“And, what be you doing here young un?” demanded Mr. McGregor in his booming voice. With a courage he didn’t know he had, McGilicudy heard his voice reply “I want to pay for the window I broke.”
“I must need new glasses”, muttered Mr. McGregor, “I thought I counted five boys running away from the broken window. How come only the wee man is here to pay?”
Finding his courage growing, McGilicudy replied, “I don’t know where the others are but here is ten dollars to buy a new window.”
“It will take considerably more than ten dollars to repair the damage you and that band of ruffians caused” roared an angry Mr. McGregor.
Hurt and frightened by this big, angry man, McGilicudy began to shake and cry.
Just then, the old widow whacked Mr. McGregor’s leg with her cane and scolded him for being so cruel to a young man who was trying to do the right thing.
Taking pity on McGilicudy and admiring his courage, Mr. McGregor’s mood softened and he said, “if you are willing to help me, I think we can fix this window for ten dollars.”
Giving McGilicudy a pencil and paper, Mr. McGregor took a tape measure from his pocket, and had McGilicudy write down the measurements as he called them out. Then, telling McGilicudy to follow him, he headed for his yard where he took his wheel barrow and started down the street and across the stream to the FitzPatrick and Sons Construction Company’s supply yard. Greeting Mr. FitzPatrick, Mr. McGregor told him the size of glass they needed.
Guiding them to the glass panes Mr. FitzPatrick pointed to the one they needed and said, “that will be twenty dollars.” Putting his big arm around FitzPatrick’s shoulders, Mr. McGregor guided Mr. FitzPatrick away from McGilicudy and, in a hushed and conspiratorial voice, said, “as a dear old friend, why don’t you sell the glass to us for the ten dollars in the can plus the five dollar bill I am slipping into the can?”
Turning back toward McGilicudy, Mr. FitzPatrick said, “for this old piece of glass I think the can with its money will be sufficient.
Thanking Mr. FitzPatrick, McGilicudy helped Mr. McGregor put the glass pane into the wheelbarrow and they returned to the widow’s cottage. For the next two hours McGilicudy helped Mr. McGregor clean up the broken glass and insert the new glass into the old widow’s window. When they finished the window looked like new and McGilicudy’s chest filled with pride at his new found repair skills.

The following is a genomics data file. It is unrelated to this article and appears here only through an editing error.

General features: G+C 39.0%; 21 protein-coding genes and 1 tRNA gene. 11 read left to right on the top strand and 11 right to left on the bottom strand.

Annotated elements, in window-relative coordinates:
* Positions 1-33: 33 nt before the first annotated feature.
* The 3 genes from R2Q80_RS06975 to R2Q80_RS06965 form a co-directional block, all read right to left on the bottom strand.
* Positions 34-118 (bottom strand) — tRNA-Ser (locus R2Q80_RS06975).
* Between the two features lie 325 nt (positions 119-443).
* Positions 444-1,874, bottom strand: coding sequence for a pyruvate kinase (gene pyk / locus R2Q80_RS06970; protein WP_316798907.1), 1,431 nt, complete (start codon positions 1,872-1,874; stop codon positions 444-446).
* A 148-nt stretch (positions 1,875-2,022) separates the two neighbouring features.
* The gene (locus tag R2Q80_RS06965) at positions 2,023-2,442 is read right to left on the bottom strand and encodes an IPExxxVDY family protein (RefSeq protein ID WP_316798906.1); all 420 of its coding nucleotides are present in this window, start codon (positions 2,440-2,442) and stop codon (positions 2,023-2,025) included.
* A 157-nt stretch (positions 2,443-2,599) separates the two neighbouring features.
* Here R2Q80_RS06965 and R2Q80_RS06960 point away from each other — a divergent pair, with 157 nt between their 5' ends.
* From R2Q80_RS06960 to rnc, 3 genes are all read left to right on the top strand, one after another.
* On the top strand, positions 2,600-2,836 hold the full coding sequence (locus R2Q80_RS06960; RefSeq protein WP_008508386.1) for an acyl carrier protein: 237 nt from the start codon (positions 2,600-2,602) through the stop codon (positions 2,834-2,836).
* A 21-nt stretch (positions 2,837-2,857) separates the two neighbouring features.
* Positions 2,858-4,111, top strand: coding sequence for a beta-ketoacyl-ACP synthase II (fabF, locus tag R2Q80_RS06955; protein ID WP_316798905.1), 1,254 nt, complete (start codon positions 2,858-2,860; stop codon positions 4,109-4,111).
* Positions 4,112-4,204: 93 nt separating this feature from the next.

But McGilicudy’s pride and self-satisfaction disappeared the next morning, Father’s Day, when he faced the problem of how to explain his lack of a Father’s Day gift. All through church McGilicudy dreaded having to go home and explain the broken window to his father.
As the family walked home from church, McGilicudy’s mind was filled with fear as he worried about having to face his father with the truth. He was so wrapped up in his worry that he didn’t realize it when his family stopped in front of the old widow’s home. Snapping out of his thoughts of his problems, McGilicudy saw Mr. McGregor, dressed up with a tie and his hair combed and the old widow dressed with a new shawl, inviting his family in for tea and cake.
“Mr. McGilicudy, let me show you the fine new window that that young man of yours helped me replace yesterday,” said Mr. McGregor. “Unlike those other ruffians he was with, your little Mr. McGilicudy here, stepped forward and not only apologized and paid for the damages, but he also gave up his Saturday afternoon to help me replace the window that the five of them broke. And is it not a fine job he did?”
At this, McGilicudy turned to his Father and said, “I’m sorry Dad. I just wanted to play with the big boys. I will give you my slingshot and promise not to make another one again.”
Scooping his son up in his arms, McGilicudy’s Dad was conflicted. On the one hand he was proud of the way his son had taken responsibility and tried to repair the damage he and the others had done. But, on the other hand, he was somewhat angry at the fact that McGilicudy had broken his promise and had continued to use the slingshot.
Sensing McGilicudy’s Dad’s dilemma, Mr. McGregor commented, to no one in particular, “you know, shooting a slingshot can be a lot of fun. I have many fond memories of summer afternoons down in the old meadow with my Pa shooting at targets. You just have to remember not to shoot around people or animals or houses.”
Holding his son in front of him, Mr. McGilicudy said, “you know, Mr. McGregor is right, a slingshot can be fun. Your Grandpa used to take me to the old meadow and we would spend all afternoon shooting at targets.” Setting McGilicudy down, he continued, “I am very proud of you son. I think you have learned a valuable lesson. Now, if you will give me your word, as one man to another, that you will not use your slingshot unless I am with you, I will let you keep it and not punish you further.”
After having tea and cake at the old widow’s home the family went home where, after changing clothes, McGilicudy’s father dug his old slingshot out of the attic and he and McGilicudy spent a wonderful afternoon shooting targets together in the old meadow.
For ever after, McGilicudy’s Father always swore that the best Father’s Day gift he ever received was the pride he felt the Father’s Day that his son took responsibility for his actions and acted honorably.